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Annonce

7 avril 2017

Understanding the Impact of Neonatal Arterial Ischemic Stroke on Brain Development


Catégorie : Post-doctorant


2-years PostDoc proposal : Understanding the Impact of Neonatal Arterial Ischemic Stroke on Brain Development

Lab: LARIS, Angers France

Starting date : Fall 2017

Funding : FRM (Fédération pour la recherche médicale)

Contact:

Scientific Context

With a prevalence of 1/2,000 to 1/4,000 live births, perinatal ischemic stroke is the most frequent form of childhood stroke and constitutes the leading cause of unilateral cerebral palsy in term-born children. Perinatal ischemic stroke is an umbrella term including several conditions that differ in pathophysiology, timing and thus in outcomes. Neonatal arterial ischemic stroke (NAIS) refers to a perinatal ischemic stroke syndrome with neonatal signs (mainly iterative focal seizures in the first days of life) related to an arterial infarct as revealed by brain imaging.

Every case of NAIS is unique to the individual. Considering for instance NAIS leading to unilateral cerebral palsy, one person may have total paralysis and require constant care, while another with partial paralysis might have slight movement tremors but require little assistance. This is due in part to the type of injury and the timing of the injury to the developing brain. The prediction of long-term motor outcome (and the associated treatment or therapy) requires new personalized approaches, i.e. patient-specific techniques to understand the causes of the observed disabilities.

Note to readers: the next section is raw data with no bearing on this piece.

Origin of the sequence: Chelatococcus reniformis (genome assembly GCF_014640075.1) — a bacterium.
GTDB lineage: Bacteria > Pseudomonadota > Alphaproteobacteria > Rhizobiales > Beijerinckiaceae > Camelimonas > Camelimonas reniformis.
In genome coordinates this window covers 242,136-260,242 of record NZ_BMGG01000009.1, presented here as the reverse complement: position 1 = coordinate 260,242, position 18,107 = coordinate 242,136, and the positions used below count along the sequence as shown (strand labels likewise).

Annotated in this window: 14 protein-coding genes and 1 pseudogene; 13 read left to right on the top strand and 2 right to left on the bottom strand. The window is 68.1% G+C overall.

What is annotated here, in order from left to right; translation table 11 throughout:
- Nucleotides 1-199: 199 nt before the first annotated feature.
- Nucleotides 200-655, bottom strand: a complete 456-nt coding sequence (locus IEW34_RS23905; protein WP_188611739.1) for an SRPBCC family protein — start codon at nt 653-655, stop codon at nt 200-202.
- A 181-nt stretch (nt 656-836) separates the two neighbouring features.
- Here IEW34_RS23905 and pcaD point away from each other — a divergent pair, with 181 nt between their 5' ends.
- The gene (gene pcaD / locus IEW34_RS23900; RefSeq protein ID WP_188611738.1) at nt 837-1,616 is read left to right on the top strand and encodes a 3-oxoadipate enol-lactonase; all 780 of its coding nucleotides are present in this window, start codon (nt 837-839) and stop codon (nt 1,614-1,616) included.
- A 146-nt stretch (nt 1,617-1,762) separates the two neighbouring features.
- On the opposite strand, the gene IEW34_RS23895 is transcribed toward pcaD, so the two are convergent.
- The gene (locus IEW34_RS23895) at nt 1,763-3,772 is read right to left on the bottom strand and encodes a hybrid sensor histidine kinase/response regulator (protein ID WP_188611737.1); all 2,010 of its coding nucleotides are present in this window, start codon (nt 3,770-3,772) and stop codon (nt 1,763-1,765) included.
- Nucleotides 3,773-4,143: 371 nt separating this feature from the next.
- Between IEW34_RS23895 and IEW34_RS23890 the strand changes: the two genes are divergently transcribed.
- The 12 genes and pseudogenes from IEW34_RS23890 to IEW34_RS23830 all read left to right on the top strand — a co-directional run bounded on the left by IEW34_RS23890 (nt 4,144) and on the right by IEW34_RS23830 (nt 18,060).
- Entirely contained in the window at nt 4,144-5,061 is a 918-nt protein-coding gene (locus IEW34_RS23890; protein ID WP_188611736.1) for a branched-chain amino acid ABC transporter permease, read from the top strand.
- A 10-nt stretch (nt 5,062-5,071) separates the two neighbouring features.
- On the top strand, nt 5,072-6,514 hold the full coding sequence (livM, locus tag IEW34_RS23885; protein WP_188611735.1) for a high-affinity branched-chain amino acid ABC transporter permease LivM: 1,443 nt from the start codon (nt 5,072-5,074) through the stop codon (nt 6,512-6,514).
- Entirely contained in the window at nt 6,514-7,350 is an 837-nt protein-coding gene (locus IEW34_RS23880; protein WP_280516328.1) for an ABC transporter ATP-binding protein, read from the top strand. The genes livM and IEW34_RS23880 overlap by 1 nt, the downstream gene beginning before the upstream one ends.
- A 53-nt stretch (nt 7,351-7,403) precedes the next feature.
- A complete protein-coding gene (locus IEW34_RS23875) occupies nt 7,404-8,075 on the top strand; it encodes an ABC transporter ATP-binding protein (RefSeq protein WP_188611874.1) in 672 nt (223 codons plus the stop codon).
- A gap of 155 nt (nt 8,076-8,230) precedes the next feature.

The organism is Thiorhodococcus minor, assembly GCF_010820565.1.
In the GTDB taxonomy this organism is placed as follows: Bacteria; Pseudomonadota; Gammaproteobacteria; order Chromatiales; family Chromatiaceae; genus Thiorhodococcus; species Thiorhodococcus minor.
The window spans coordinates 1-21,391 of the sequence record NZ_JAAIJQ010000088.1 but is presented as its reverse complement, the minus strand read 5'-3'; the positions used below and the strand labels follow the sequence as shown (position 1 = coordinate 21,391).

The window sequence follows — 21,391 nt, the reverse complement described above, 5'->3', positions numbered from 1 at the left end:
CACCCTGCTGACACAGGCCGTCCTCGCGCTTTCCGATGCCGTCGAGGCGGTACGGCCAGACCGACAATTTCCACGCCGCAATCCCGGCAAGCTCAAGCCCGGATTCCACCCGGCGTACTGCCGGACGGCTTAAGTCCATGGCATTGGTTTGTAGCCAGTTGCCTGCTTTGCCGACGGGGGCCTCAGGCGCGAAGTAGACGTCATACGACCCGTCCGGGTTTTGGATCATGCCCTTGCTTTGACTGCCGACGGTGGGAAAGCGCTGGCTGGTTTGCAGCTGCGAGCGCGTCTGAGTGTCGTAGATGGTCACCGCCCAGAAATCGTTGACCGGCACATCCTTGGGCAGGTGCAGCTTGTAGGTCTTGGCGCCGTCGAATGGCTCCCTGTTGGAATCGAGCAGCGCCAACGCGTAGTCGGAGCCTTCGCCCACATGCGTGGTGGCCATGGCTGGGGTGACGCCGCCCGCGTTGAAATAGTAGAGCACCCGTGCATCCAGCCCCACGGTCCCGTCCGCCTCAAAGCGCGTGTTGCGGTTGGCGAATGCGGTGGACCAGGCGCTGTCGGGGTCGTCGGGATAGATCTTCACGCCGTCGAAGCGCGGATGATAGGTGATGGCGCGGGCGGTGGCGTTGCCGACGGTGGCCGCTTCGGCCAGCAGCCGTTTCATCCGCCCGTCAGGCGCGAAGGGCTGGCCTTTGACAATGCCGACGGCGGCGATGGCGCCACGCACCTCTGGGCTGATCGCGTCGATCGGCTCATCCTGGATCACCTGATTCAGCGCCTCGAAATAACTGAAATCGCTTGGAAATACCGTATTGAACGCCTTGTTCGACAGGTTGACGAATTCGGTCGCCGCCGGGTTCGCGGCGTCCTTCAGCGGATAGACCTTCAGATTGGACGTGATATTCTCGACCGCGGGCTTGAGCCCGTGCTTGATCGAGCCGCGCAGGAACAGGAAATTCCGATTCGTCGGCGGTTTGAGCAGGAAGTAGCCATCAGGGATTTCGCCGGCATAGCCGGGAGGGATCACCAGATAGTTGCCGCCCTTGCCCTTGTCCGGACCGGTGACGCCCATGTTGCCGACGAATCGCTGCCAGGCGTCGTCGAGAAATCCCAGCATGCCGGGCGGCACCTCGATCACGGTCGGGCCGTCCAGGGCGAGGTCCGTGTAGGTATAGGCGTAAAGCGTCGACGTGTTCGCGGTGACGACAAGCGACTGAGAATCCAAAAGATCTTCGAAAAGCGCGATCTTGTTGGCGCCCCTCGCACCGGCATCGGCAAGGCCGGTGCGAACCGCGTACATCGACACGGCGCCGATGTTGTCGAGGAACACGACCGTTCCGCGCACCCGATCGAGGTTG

Objectives

The objective is to perform a morphometry study focusing on changes such as cortical thickness, cortical folding, white matter fiber shape, after NAIS using the AVCnn cohort, and the available CMIND dataset (Cincinatti, MR imaging of NeuroDevelopment, https://research.cchmc.org/c-mind) as a control population. We plan to characterize the impact of NAIS on brain development in patients included in the AVCnn cohort using morphological features and connectivity-based measurements. We will compute structural connectivity to the ischemic lesion by reconstruction of white-matter tracts connecting stroke regions with remote cortical surfaces using fiber tracking methods. The structural T1-weighted images will be processed using the Freesurfer software package to segment brain structures and to compute the cortical thickness. Brain folding will be characterized using in-house software. Results will be to bridge the gap between NAIS and physical growth modeling.

Required skills

How to apply

Candidates are invited to email (to Mickaël Dinomais, Julien Lefèvre and François Rousseau) a motivation letter and CV detailing in full your academic background, including all modules taken and grades assigned.

 

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